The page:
The blast radius isn’t the issue, it is the debris field that would spread and potentially domino, taking out an entire orbital corridor ala the movie Gravity.

Just what we need – space battles that end up denying entire orbital layers for decades or even hundreds of years into the future 🙁

DaveyB
DaveyB
3 days ago
Reply to  Rocwurst

I was referring to the nuke’s EMP radius rather than the debris field, I should have explained that better. But you are quite correct the debris field will be a major long term hazard. Satellites have varying strengths of EMI shielding. The upper high altitude ones having the most. Setting a nuke off in low to medium Earth orbit will be catastrophic, as the EMP will overwhelm their protection. Further, the EMP should have a greater immediate effect over a wide area, whilst the debris thrown out will take time to reach satellites in their various altitudes. The debris will… Read more »

Daniele Mandelli
Daniele Mandelli
5 days ago

Yew! Should be Yes. !

Graham Moore
Graham Moore
4 days ago
Reply to  Graeme

Isn’t space, (like the Arctic and Antarctic) meant to be a non-militarised ‘space’, except for the presence of military sattelites!

Rob
Rob
6 days ago

Does this mean that school Combined Cadet Forces are going to be allowed to have a Space Cadet section with a Star Trek badge?

Richard G
Richard G
5 days ago

We have 2 carriers but no spaceships!

Graham Moore
Graham Moore
4 days ago
Reply to  Richard G

I am more than happy with that!

Richard G
Richard G
4 days ago
Reply to  Graham Moore

100% First time in 25 years the Andrew is looking on the up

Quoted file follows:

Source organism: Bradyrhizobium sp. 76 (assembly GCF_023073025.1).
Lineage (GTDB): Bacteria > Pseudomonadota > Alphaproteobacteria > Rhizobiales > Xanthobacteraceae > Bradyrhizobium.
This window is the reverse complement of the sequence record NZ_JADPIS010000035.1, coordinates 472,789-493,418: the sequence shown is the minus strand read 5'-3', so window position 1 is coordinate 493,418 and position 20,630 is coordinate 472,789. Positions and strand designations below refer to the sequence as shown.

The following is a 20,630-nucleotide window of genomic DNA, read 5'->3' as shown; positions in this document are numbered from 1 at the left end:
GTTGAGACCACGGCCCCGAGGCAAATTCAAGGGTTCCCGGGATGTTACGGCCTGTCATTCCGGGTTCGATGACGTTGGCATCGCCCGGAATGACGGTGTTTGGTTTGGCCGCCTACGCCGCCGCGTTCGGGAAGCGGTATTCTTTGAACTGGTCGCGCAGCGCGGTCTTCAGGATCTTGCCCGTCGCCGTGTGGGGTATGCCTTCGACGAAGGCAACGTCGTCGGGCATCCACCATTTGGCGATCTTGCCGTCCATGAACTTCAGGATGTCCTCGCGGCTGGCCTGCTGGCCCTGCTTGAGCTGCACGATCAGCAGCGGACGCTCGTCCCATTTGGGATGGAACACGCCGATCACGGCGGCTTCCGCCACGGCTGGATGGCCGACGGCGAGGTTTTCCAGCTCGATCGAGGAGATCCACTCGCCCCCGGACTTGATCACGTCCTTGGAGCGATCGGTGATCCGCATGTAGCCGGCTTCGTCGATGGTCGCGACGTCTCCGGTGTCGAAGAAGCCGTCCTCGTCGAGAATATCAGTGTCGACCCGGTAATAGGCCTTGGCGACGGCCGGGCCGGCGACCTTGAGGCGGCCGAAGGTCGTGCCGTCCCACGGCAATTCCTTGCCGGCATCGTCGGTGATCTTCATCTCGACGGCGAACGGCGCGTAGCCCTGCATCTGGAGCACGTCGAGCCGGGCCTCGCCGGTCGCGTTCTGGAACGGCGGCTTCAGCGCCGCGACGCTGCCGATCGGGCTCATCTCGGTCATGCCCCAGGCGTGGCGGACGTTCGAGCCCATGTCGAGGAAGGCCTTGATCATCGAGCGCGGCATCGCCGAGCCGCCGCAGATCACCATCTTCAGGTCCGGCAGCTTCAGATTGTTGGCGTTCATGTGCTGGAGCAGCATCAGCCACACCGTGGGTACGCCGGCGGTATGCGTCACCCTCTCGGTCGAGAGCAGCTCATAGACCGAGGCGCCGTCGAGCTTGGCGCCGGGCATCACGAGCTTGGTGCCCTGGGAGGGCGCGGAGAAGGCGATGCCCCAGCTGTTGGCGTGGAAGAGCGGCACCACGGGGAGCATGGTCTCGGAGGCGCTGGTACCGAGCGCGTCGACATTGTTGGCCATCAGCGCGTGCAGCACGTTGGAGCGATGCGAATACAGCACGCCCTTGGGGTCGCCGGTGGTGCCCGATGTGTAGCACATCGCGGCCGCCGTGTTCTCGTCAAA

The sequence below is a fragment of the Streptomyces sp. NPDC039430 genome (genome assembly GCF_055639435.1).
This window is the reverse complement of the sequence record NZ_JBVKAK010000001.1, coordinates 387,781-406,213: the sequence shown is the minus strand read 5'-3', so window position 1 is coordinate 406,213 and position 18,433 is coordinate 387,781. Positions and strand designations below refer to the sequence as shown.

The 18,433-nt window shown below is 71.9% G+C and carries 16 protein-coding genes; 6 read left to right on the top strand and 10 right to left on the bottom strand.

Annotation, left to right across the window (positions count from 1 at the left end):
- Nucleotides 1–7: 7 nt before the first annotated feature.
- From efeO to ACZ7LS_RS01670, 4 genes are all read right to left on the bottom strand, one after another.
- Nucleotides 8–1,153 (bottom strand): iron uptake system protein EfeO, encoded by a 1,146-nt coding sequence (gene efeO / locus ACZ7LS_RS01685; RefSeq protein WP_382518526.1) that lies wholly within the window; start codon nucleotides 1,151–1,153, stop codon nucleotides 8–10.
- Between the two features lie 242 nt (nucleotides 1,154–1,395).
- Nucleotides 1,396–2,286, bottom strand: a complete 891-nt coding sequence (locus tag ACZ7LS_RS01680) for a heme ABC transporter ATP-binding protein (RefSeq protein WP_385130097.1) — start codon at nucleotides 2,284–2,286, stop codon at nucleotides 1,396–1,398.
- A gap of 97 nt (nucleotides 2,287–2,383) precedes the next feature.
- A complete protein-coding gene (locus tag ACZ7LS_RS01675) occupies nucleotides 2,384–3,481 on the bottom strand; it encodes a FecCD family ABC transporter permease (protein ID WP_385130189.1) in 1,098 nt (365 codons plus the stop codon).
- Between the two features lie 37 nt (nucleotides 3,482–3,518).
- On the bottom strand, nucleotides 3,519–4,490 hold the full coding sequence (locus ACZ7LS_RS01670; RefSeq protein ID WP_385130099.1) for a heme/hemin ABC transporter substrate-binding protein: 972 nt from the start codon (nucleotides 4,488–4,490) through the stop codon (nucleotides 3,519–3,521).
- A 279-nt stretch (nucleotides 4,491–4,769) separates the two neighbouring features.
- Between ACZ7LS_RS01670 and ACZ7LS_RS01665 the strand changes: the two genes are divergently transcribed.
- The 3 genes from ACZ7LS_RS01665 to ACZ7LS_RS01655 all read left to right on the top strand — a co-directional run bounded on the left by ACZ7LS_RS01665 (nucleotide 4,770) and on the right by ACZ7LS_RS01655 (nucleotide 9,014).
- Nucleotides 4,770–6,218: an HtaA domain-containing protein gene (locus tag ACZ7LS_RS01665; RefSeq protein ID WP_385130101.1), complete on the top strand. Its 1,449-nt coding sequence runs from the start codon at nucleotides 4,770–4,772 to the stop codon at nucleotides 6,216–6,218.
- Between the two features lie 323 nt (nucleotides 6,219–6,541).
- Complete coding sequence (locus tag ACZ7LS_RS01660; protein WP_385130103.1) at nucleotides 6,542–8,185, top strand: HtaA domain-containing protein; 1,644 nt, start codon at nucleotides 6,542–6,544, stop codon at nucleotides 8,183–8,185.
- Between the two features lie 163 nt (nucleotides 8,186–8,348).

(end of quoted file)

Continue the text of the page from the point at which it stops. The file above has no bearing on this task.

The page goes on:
Steve Salt
Steve Salt
5 days ago

That is the naffest flying badge I’ve ever seen, a cross between Star Trek and Galaxy Quest.

Crabfat
Crabfat
5 days ago
Reply to  Steve Salt

It’s not a ‘Flying badge’ Steve, although it certainly looks like one. As far as I can tell, holders of this brevet will be mainly ground based and will comprise current Air Traffic Control and Fighter Control personnel, who will be merged into this Air & Space Force. It will be the first time non-aircrew – and junior ranks – will wear such a brevet. If I’m reading it correctly, airmen/women and Junior NCOs will wear the brevet on completion of training. There is now also a scheme similar to the non-commissioned aircrew branch, in that someone can join either… Read more »

Steve Salt
Steve Salt
5 days ago
Reply to  Crabfat

Thanks for the explanation, being old school winged brevet’s are aircrew badges and I’ve still not got over the dropping of the ‘job’ initial in the naughties from the centre of the wreath. 😢

Graham Moore
Graham Moore
4 days ago
Reply to  Crabfat

Surely AAC junior rank aircrew wear a wings brevet. I think there are still some Cpl aircrew in the AAC?

Crabfat
Crabfat
4 days ago
Reply to  Graham Moore